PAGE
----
Conclusions

Risk stratification of critically ill patients by using a combination of severity scores and biomarkers is promising but should be used with the understanding that the host inflammatory response to various pathogens is different. Certain biomarkers, such as PCT and NPs, may be falsely elevated in patients with renal and cardiac dysfunction and must be used cautiously in this setting. However, use of a PCT-based algorithm can lead to shorter duration of antibiotic therapy and de-escalation because of the high NPV for ruling out bacterial infection. However, more data are needed in ICU patients. In an effort to avoid the overuse of broad-spectrum empiric therapy for the heterogeneous group of patients with HCAP, several investigators have developed tools to predict which patients are at risk for infection with MDR pathogens and which are not.

VAC refers to a new definition introduced by the CDC to identify patients who have VAP and other conditions and is defined objectively be a persistent need for increased oxygen concentrations or PEEP. This definition can identify patients with a poor prognosis, but it is still unclear whether the frequency of VAC can be reduced by the use of VAP prevention methods and whether the rate of VAC is a measure of the quality of care. Surveillance strategies and antimicrobial stewardship can lead to effective and streamlined use of antibiotics and may even prevent infection with MDR pathogens. However, effective teamwork and reinforcement with educational modules and reminders are key components for these programs to be successful.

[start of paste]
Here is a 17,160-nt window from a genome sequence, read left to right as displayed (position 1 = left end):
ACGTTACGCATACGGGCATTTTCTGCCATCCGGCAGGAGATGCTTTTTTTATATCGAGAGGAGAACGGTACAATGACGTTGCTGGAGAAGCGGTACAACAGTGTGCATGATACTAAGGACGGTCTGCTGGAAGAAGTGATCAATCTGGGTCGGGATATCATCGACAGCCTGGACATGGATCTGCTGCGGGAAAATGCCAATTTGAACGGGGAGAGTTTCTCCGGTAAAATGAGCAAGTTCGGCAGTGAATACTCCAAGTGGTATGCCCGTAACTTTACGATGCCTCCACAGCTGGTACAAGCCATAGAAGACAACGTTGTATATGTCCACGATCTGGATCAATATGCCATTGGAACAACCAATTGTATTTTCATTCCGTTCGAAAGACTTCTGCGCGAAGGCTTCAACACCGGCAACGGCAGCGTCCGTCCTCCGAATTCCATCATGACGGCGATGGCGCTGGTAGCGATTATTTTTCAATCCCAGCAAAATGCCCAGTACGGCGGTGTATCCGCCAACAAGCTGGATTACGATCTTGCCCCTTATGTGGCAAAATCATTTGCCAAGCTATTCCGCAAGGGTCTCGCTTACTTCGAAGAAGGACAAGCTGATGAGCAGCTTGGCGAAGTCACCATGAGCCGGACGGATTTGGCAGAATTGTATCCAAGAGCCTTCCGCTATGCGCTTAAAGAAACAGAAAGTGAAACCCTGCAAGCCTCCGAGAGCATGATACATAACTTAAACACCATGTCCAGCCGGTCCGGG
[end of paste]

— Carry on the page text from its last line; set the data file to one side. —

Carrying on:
In choosing antibiotics for the treatment of critically ill patients, clinicians should not base the decision only on the appropriate spectrum but also on factors such as pharmokinetics, pharmacodynamics, route of delivery, and local resistance patterns. Use of anti-inflammatory medications such as corticosteroids is controversial in pneumonia and may do more harm than good in some patients with severe pneumonia. Prevention of MDR pathogen pneumonia requires identifying individuals who are colonized by these organisms, and isolating them, to limit person-to-person spread in the ICU. VAP pathogenesis studies have shown the importance of ETT biofilm, and there may be new approaches, including pharmacologic interventions, that can limit biofilm formation.

Abbreviations

ALI: